The richest one percent of this country owns half our country's wealth, five trillion dollars. One third of that comes from hard work, two thirds comes from inheritance, interest on interest accumulating to widows and idiot sons and what I do, stock and real estate speculation. It's bullshit. You got ninety percent of the American public out there with little or no net worth. I create nothing. I own.
Thursday, September 18, 2014
47% of NASDAQ Stocks in a Bear Market / 1% of S&P 100
Yesterday, Bloomberg published a provocative article indicating that 47% of Nasdaq stocks were currently in bear markets, i.e., at least 20% off of their 52-week high. As stats wonks, we are attracted to these types of studies (and a little jealous when someone else discovers them). Thus, we were immediately intrigued by the article and the data point, particularly as, on the surface, it appeared to lend evidence to the thinning market meme that we have been describing.
The first step was to run the test to independently verify the 47% figure. We did so and found around 45% of Nasdaq stocks were down 20% from their 52-week high — close enough. Suffice it to say that sounds like an alarmingly high number.
That leads us to the second step: determining context. 47% sounds high but is it really? Well, we ran the test since the beginning of the year and as it turns out, the percentage has been above 40% for most of the time since March. So it may be high, but it isn’t an extremely recent development. If it is one of those divergences that we’ve observed so often lately, it is apparently another one that can persist for some time before causing real damage to the major averages.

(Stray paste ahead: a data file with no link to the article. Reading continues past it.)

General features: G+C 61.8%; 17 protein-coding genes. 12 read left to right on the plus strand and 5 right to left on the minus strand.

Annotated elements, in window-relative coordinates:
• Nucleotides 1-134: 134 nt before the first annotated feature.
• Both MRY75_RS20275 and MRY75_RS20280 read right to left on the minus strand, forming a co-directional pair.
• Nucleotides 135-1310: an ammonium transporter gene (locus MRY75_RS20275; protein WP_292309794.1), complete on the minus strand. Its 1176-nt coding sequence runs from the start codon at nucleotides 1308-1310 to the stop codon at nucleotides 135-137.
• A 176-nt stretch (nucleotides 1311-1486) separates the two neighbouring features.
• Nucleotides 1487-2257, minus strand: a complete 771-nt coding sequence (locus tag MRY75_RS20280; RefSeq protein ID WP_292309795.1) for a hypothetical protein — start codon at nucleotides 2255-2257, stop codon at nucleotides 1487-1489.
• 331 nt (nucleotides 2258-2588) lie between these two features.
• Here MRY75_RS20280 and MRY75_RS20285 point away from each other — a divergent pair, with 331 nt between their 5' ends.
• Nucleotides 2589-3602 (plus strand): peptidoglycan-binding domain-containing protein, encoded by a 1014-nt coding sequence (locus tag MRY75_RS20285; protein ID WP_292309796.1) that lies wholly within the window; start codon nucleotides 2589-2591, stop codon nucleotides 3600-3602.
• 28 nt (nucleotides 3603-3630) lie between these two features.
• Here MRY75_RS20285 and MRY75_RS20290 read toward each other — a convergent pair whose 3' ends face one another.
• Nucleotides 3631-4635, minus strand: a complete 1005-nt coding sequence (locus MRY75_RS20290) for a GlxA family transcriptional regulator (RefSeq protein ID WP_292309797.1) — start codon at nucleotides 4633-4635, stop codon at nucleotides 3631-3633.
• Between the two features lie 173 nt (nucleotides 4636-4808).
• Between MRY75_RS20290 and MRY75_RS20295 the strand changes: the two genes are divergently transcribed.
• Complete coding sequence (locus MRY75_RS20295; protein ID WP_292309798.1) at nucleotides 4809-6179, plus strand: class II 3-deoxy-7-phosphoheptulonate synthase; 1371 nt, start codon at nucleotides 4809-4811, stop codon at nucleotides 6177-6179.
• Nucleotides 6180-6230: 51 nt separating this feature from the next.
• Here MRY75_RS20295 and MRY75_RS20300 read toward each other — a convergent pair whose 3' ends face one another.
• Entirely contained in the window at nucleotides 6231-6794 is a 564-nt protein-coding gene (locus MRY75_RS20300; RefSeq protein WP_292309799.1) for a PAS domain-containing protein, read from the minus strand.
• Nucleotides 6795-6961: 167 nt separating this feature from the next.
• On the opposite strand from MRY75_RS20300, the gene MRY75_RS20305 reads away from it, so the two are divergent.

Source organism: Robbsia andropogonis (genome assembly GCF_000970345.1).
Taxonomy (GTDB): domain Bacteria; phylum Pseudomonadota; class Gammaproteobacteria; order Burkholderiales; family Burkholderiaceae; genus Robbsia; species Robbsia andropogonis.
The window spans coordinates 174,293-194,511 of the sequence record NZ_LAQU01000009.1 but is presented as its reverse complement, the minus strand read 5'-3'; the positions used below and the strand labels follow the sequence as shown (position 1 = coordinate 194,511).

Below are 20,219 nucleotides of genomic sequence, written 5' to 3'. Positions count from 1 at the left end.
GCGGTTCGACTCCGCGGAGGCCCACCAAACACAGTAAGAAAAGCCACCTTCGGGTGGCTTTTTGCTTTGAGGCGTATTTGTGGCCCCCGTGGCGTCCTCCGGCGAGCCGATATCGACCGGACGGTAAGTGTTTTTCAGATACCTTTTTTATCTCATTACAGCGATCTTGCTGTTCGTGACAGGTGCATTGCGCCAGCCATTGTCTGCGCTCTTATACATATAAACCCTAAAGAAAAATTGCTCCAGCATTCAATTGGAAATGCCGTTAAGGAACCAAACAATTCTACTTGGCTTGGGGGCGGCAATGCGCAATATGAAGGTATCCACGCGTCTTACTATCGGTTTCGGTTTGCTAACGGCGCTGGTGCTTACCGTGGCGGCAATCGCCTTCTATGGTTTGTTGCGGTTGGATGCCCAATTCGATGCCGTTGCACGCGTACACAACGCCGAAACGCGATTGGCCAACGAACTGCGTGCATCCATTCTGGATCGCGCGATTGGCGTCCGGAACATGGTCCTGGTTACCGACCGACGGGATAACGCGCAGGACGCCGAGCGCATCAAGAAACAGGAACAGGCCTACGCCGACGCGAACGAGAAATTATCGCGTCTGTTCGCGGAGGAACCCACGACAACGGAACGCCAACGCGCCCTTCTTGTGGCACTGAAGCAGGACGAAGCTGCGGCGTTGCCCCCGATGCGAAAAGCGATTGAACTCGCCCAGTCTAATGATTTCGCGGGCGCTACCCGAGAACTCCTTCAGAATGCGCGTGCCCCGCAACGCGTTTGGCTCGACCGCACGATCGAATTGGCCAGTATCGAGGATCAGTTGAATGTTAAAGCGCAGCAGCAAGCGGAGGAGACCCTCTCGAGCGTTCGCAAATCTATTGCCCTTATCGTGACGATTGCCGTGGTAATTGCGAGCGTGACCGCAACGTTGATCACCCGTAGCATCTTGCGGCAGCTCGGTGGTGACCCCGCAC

Speaking of major averages, one of the takeaways from this study is how the averages can mask broad weakness throughout the market. Due naturally to their high weighting, the biggest stocks by market cap can keep the averages afloat, or rising, if they are doing well — even as much of the broad market is mired in a bear market.
More evidence of that effect is seen from the other series on the chart. Measuring the percentage of stocks in the S&P 100 (the very largest companies) that are in a bear market, we get exactly 1%, i.e., 1 stock (it is General Motors, if you are wondering). That is testament to the strength of the large caps and the resilience of the major averages. It also speaks to another takeaway from this study: stick with the relative strength leaders.
Lastly, to truly determine the significance and context of this statistic, we would have to view its historical data. In the article, Bloomberg mentioned that the number of Nasdaq stocks in a bear market in October 2007 was “about 45%”. However, since we do not have data with timely constituent changes for the Nasdaq going back several years, we cannot generate historical numbers. We could theoretically reproduce it by rebuilding the Nasdaq week-by-week, but that would be too time-consuming a task for us. It would be great if anyone had the data and could share the figures or chart so that we could get a true historical perspective.